9. “…..other less affluent families look for more affordable ways of holidaying here….”

    Yes frequently as illegal renters in reidential complexes. I will say this until I am blue in the face, why should I as a resident in a residential complex have to endure a constant change of illegal renters next door to me and above me. Apparently I have to endure it so that the canarian employment figures don’t collapse and so that less affluent families can have an affordable holiday, what a laugh! The reason that illegal renting is taking place is not to give holidays to less affluent families or to protect employment levels, it is solely for the reason that owners who are illegally renting like the income, whether it is to subsidise a mortgage or whether it is just plain greed, whether the activity is illegal or not. It is obvious to me that all the complaints about the restrictions on renting are made by those with vested interests. If the statistics don’t support your argument, just ignore them and state that they are suspect!

  10. Hi Janet

    You are perfectly correct that these statistics are not Canarian government sourced/generated. However, that does not mean that they are not open to ‘adjustment’ in order to fit a particular political agenda. After all, we are talking politics here and Spanish politics at that and Ashotel are very influential. I am sure that they can also be very persuasive. There can be no doubt that they have a very clear political agenda in these islands and I am sure (like all similar organisations political and non political) they will want to see their own agenda succeed. The islands politicians will think likewise. All I would like to see is a detailed ground up explanation of the data – with numbers.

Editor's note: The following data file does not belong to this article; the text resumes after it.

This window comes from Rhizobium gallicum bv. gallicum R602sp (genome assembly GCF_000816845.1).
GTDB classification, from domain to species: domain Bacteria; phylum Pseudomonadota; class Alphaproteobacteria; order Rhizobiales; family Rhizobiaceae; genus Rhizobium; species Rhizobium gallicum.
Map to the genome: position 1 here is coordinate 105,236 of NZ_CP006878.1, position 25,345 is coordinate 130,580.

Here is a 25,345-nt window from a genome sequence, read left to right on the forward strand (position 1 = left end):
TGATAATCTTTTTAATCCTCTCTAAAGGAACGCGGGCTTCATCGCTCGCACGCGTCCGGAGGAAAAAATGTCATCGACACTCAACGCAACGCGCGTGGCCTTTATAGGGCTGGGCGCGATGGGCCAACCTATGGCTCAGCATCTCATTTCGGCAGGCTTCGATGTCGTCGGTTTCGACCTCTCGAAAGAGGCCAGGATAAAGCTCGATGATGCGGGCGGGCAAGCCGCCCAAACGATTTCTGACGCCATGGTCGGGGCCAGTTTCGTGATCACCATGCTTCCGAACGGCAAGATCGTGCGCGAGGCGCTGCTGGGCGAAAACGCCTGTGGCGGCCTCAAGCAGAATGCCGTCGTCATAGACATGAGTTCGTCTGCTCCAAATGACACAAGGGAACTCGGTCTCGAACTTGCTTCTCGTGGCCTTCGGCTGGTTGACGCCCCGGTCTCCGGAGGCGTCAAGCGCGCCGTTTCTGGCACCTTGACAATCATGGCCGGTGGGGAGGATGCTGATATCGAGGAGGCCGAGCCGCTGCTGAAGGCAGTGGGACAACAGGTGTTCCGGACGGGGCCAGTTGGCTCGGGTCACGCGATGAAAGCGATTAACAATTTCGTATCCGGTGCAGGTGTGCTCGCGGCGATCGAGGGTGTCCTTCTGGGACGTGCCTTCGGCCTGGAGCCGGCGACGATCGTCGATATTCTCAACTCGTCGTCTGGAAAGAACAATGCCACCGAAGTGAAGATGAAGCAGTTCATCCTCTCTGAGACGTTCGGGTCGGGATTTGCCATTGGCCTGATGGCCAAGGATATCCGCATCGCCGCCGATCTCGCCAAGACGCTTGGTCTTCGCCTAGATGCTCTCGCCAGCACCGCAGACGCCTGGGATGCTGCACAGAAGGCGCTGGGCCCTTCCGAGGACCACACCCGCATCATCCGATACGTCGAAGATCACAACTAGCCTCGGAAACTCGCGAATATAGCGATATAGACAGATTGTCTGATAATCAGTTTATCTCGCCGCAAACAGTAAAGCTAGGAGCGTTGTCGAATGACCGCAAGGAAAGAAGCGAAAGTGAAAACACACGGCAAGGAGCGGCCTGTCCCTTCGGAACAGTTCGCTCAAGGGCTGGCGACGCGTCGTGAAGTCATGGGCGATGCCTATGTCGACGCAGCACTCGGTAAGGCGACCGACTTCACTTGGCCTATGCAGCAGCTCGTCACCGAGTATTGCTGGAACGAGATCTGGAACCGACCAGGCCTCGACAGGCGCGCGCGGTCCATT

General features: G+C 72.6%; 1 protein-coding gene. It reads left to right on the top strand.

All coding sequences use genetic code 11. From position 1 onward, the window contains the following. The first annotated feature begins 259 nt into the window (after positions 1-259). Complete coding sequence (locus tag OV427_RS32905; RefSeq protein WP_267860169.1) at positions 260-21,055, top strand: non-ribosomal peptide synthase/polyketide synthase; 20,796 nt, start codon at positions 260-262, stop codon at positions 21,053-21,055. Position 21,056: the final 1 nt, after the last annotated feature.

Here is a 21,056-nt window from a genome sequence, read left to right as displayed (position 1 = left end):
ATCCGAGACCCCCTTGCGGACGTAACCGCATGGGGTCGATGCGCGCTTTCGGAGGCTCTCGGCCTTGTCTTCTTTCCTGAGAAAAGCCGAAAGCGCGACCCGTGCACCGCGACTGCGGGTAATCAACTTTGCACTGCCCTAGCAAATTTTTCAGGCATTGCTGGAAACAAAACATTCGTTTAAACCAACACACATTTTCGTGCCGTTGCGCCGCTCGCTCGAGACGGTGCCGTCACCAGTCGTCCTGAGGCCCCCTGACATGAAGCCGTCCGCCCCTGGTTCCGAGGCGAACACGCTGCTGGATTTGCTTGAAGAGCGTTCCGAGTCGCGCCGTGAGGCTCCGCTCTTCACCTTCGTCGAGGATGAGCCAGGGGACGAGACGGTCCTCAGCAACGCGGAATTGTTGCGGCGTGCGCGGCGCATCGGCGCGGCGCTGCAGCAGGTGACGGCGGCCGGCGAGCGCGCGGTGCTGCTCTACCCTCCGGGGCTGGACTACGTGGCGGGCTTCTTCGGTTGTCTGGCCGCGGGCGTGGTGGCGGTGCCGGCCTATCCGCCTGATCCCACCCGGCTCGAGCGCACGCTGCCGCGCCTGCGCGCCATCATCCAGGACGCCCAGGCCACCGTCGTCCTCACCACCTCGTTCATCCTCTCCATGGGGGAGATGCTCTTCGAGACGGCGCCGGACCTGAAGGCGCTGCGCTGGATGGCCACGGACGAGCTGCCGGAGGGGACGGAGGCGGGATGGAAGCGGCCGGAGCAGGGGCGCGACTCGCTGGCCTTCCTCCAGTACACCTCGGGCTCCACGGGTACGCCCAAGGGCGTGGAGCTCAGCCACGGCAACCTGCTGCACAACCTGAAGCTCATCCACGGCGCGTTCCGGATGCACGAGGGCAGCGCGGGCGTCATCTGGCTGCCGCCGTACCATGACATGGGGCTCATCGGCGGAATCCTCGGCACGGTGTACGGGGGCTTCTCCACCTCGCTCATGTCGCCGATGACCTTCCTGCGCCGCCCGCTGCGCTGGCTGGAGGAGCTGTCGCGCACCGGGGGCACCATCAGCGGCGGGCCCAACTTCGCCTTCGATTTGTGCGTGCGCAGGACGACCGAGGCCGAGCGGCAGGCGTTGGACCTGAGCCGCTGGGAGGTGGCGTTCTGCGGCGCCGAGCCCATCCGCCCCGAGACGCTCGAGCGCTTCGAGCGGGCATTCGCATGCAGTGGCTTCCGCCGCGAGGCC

I know that this island wants more 5*. Good on them, it’s needed and I wish the strategy total success but IMHO the rot has set in at the lower touristic level and like it or not that is where today’s bread and butter largely comes from.

    Unfortunately a large proportion of the streets (not all) simply do not reflect/support the alleged ‘all time record’ breaking rhetoric and as I have said before if you don’t see it or feel it then you tend not to believe it.